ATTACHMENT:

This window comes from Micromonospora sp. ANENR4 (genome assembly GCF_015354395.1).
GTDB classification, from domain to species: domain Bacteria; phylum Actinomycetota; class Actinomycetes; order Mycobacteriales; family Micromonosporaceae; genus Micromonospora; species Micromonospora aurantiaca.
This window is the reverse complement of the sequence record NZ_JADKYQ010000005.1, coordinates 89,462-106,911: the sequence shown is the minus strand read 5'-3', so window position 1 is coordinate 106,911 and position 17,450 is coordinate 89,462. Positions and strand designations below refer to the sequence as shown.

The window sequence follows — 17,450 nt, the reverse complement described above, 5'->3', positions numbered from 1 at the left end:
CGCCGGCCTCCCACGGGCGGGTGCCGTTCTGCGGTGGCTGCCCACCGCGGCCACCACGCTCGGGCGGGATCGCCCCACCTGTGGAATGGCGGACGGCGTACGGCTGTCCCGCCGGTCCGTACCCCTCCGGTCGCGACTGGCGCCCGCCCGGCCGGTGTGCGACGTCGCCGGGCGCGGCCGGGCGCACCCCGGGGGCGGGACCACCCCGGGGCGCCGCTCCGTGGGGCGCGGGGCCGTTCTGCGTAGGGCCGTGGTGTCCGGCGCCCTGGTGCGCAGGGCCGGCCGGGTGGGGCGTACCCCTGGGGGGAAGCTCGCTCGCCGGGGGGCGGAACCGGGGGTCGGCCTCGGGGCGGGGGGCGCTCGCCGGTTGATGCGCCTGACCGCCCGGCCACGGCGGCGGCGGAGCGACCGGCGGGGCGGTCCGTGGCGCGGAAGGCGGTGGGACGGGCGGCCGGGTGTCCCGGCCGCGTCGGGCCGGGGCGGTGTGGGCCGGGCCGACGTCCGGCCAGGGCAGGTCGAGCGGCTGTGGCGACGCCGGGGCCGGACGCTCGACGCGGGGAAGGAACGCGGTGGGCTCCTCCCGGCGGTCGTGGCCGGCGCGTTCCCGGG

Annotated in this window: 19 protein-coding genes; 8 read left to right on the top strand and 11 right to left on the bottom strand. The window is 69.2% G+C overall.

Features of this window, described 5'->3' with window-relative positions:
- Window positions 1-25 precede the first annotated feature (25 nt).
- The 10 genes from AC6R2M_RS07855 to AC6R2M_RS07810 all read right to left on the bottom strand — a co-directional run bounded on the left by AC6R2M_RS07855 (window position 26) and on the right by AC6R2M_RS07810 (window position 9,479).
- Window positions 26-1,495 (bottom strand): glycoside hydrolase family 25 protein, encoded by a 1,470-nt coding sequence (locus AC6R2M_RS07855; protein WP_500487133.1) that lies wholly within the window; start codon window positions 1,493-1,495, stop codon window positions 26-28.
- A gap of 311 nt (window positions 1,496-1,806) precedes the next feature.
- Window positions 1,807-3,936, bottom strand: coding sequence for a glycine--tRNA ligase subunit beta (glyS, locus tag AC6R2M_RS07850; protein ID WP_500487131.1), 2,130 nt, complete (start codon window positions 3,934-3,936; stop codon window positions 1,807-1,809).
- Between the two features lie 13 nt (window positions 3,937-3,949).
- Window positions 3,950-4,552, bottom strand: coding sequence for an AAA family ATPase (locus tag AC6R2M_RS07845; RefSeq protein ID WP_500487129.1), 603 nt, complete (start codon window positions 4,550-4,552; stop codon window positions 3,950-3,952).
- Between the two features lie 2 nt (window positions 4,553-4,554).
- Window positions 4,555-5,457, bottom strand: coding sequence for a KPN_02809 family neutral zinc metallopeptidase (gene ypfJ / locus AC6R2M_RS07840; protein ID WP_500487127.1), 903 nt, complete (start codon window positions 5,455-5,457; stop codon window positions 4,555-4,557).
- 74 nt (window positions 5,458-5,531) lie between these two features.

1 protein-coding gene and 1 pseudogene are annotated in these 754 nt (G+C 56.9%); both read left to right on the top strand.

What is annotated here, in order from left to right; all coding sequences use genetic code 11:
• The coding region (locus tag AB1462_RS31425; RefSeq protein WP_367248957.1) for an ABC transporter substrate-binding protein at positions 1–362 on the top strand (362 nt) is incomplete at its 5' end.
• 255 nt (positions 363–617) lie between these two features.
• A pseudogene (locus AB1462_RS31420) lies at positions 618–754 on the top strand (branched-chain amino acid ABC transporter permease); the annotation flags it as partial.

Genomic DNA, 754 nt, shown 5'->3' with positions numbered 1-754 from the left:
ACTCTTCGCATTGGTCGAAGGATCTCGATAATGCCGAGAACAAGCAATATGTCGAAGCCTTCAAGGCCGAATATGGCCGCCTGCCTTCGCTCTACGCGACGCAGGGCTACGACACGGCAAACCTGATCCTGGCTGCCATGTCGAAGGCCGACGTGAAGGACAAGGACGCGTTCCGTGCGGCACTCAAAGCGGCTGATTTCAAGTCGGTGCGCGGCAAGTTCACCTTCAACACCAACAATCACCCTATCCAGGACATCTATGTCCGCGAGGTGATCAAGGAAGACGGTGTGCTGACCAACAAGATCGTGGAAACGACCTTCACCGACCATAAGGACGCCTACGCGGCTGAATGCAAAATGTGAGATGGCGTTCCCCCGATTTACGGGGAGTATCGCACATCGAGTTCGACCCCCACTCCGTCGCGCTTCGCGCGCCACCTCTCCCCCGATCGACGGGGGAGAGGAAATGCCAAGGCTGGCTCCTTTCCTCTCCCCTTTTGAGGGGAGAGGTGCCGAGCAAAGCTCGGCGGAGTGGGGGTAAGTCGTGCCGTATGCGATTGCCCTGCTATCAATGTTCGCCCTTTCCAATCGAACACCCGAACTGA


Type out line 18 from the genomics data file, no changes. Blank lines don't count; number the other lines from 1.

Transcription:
1 protein-coding gene and 1 pseudogene are annotated in these 754 nt (G+C 56.9%); both read left to right on the top strand.